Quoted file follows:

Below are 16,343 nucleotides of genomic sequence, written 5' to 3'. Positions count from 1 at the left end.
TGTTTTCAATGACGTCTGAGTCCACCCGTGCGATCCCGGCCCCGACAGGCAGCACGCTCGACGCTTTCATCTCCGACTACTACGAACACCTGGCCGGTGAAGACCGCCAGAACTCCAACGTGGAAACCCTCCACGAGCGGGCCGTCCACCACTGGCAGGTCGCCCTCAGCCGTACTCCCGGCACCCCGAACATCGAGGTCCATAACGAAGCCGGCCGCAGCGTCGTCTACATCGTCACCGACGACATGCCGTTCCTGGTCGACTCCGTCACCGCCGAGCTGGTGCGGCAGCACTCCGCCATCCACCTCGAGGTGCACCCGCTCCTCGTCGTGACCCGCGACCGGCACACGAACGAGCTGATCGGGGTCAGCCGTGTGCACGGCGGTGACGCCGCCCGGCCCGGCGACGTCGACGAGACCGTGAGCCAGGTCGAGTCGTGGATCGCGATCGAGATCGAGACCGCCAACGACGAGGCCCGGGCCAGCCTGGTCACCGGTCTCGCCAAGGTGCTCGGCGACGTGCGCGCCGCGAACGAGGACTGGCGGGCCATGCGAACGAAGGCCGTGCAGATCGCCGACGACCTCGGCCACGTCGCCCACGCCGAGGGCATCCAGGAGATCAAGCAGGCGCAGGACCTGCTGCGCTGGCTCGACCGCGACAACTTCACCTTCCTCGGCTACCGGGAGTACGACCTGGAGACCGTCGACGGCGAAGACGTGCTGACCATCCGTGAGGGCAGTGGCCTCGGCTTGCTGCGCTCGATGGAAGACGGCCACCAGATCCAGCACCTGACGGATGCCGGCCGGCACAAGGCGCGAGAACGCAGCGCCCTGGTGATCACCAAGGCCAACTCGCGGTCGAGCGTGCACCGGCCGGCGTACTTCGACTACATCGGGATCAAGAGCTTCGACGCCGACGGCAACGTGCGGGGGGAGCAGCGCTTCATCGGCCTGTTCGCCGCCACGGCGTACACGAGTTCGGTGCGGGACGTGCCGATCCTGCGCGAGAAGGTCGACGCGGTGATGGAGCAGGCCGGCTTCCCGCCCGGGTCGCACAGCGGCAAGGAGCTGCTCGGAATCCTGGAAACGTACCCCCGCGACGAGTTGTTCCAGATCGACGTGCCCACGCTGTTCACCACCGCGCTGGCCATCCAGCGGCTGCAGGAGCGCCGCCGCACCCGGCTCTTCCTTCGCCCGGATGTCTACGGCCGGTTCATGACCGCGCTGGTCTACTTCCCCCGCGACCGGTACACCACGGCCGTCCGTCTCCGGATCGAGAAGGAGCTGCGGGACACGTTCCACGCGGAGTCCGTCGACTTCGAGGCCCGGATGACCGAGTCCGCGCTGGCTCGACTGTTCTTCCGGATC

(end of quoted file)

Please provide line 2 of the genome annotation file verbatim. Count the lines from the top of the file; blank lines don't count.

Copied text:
TGTTTTCAATGACGTCTGAGTCCACCCGTGCGATCCCGGCCCCGACAGGCAGCACGCTCGACGCTTTCATCTCCGACTACTACGAACACCTGGCCGGTGAAGACCGCCAGAACTCCAACGTGGAAACCCTCCACGAGCGGGCCGTCCACCACTGGCAGGTCGCCCTCAGCCGTACTCCCGGCACCCCGAACATCGAGGTCCATAACGAAGCCGGCCGCAGCGTCGTCTACATCGTCACCGACGACATGCCGTTCCTGGTCGACTCCGTCACCGCCGAGCTGGTGCGGCAGCACTCCGCCATCCACCTCGAGGTGCACCCGCTCCTCGTCGTGACCCGCGACCGGCACACGAACGAGCTGATCGGGGTCAGCCGTGTGCACGGCGGTGACGCCGCCCGGCCCGGCGACGTCGACGAGACCGTGAGCCAGGTCGAGTCGTGGATCGCGATCGAGATCGAGACCGCCAACGACGAGGCCCGGGCCAGCCTGGTCACCGGTCTCGCCAAGGTGCTCGGCGACGTGCGCGCCGCGAACGAGGACTGGCGGGCCATGCGAACGAAGGCCGTGCAGATCGCCGACGACCTCGGCCACGTCGCCCACGCCGAGGGCATCCAGGAGATCAAGCAGGCGCAGGACCTGCTGCGCTGGCTCGACCGCGACAACTTCACCTTCCTCGGCTACCGGGAGTACGACCTGGAGACCGTCGACGGCGAAGACGTGCTGACCATCCGTGAGGGCAGTGGCCTCGGCTTGCTGCGCTCGATGGAAGACGGCCACCAGATCCAGCACCTGACGGATGCCGGCCGGCACAAGGCGCGAGAACGCAGCGCCCTGGTGATCACCAAGGCCAACTCGCGGTCGAGCGTGCACCGGCCGGCGTACTTCGACTACATCGGGATCAAGAGCTTCGACGCCGACGGCAACGTGCGGGGGGAGCAGCGCTTCATCGGCCTGTTCGCCGCCACGGCGTACACGAGTTCGGTGCGGGACGTGCCGATCCTGCGCGAGAAGGTCGACGCGGTGATGGAGCAGGCCGGCTTCCCGCCCGGGTCGCACAGCGGCAAGGAGCTGCTCGGAATCCTGGAAACGTACCCCCGCGACGAGTTGTTCCAGATCGACGTGCCCACGCTGTTCACCACCGCGCTGGCCATCCAGCGGCTGCAGGAGCGCCGCCGCACCCGGCTCTTCCTTCGCCCGGATGTCTACGGCCGGTTCATGACCGCGCTGGTCTACTTCCCCCGCGACCGGTACACCACGGCCGTCCGTCTCCGGATCGAGAAGGAGCTGCGGGACACGTTCCACGCGGAGTCCGTCGACTTCGAGGCCCGGATGACCGAGTCCGCGCTGGCTCGACTGTTCTTCCGGATC